Hitchens has scathing things to say here, as he frequently does, about inquisitors and heresy-hunters. Yet I can’t escape the impression that he read GKC in much the same way that an inquisitor might, only passingly interested in anything that did not touch upon the effort to establish that he was a heretic. And I don’t see anyreason to think Hitchens began with an open mind on that question.
He misses entirely the essence of Chesterton’s spiritual vision, which is to say that he misses the essence of Chesterton, period. This is the vision articulated best, I think, in Orthodoxy, and is the thing I value most in him. I don't expect Hitchens to share or approve the vision, but you don't have to be a Christian to appreciate the sheer literary skill of its presentation, and to grasp the significance of the philosophical questions it raises. And while I know it’s common for people to think Chesterton wonderful in one genre and negligible in another, to spend a lot of time defending the Reformation against Chesterton’s attacks (which I agree are not always convincing) and yet never mention the great vision which informs everything he wrote, is evidence of at best a severely constricted perception.
I don't idolize Chesterton, and in fact I’m significantly less enthusiastic about him than many of my general beliefs and tastes. I find his prose tiresome at length, and have little taste for either his poetry or his fiction. His political and economic ideas, while sound in principle, are wrapped in romantic sentimentality which helps to make them unpersuasive to many. A touch , and more than a touch, of romance is not a bad thing at all in politics, but sentimentality is ruinous, and I can’t entirely blame those who dismiss Chesterton’s distributism and agrarianism as being only, as Fr. Richard Neuhaus put it in one of his weaker moments, “poetry and preachment.” (I call it a weak moment because Neuhaus was intelligent enough that he should have been able to see through the sentimentality to the core of truth.) So my quarrel with Hitchens is not that he refused to become a Chestertonian. A matter of taste? No, not entirely: we wouldn't think much of a critic who dismissed Dante as "a Christian creep," which I once heard someone do. There is a level of literary achievement which a person of good judgment can recognize and appreciate even if it does not suit him. That's the literary failure of Hitchens's last essay. And I can't help conjecturing that it may also have been a spiritual failure, which, considering the circumstances, seems tragic.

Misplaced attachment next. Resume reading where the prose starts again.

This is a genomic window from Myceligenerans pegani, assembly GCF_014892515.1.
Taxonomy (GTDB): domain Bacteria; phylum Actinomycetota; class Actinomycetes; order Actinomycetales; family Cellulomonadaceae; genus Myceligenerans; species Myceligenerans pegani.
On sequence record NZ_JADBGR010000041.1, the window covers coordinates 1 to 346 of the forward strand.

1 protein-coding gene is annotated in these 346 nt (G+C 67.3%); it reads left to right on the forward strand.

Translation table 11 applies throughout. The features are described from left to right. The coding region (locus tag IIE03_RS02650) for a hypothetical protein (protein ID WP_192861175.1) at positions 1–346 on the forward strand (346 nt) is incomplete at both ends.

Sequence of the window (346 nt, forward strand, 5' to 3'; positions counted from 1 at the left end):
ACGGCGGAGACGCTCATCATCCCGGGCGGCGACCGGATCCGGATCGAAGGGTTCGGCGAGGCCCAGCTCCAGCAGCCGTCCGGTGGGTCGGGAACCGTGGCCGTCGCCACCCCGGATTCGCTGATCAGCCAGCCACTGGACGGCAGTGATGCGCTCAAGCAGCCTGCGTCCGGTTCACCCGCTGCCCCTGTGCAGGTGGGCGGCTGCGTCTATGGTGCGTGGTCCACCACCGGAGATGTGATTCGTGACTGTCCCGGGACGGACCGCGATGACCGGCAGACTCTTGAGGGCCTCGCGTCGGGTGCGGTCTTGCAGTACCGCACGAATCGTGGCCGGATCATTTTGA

One point on which I did agree with Hitchens was the Father Brown stories.
Father Brown I give up and return to you. The character is deliberately vacant and the scheme of plot little more than a clanking trolley.... The debt is overwhelmingly to Conan Doyle, with no indebtedness to any of the great formulas of detective fiction. As a consequence, the little priest’s summings-up are usually arid and often iffy.
Some thirty years ago, full of enthusiasm for GKC, I bought a collection of the Father Brown stories and found them disappointing. I don't think I read more than the first three or four: they seemed thin mechanical puzzles with a moral attached.
I wanted to see whether my view of thestories might be different now, and so I sat down with my Father Brown Omnibus and picked a story at random, opening the book somewhere near the middle, so as to be sure it was one I hadn’t read. It was “The Oracle of the Dog,” and I thoroughly enjoyed it. Yes, the plot is a preposterous contrivance—in this case “clanking trolley” may actually be too kind, because it suggested a Rube Goldberg device to me. And Fr. Brown’s powers of deduction and inference are not credible. And it’s all fairly didactic—I laughed out loud, although I doubt I was supposed to, when Fr. Brown turned away from the murder case to work on a series of lectures on Rerum Novarum. But it was great fun to read, full of sharp and frequently amusing descriptions and asides, and with a much more vivid atmosphere than I recalled.
Hitchens complained that the character of Fr. Brown was vacant, but I think he misses something important. It is true that Fr. Brown is in a sense largely absent from the story; he functions as a sort of calculator to which someone brings clues and which eventually dispenses a solution. But the questions he asks, and the observations he makes, and the reasons he gives for his conclusions, all create a sense of the mostly off-stage person as a deeply sympathetic intelligence, the sort one would expect of a very wise and skillful spiritual advisor.
I’ve given up coffee for Lent, which is a difficult thing for me. Today being Sunday, I allowed myself my first taste of it since Ash Wednesday, when I had half a cup in hopes of staving off the usual caffeine withdrawal headache (it worked). I made myself a cup with great care, and settled into my favorite chair with the Father Brown Omnibus in my hands, a cat on my lap, and a dog nestled between me and the arm of the chair. I was alone, my wife being in Paris helping out with our newest grandon, and the house was silent except for the ticking of the clock. This is a kind of quiet bliss that one will be happy to remember in heaven; it is a pure pleasure, because it doesn't depend on any intoxicant, physical or emotional. I’m pretty tired of taking care of our animals, and of being prevented by them from leaving home for more than a day or two without a lot of preparation and expense, etc. etc. But it was rather nice to have them at that moment.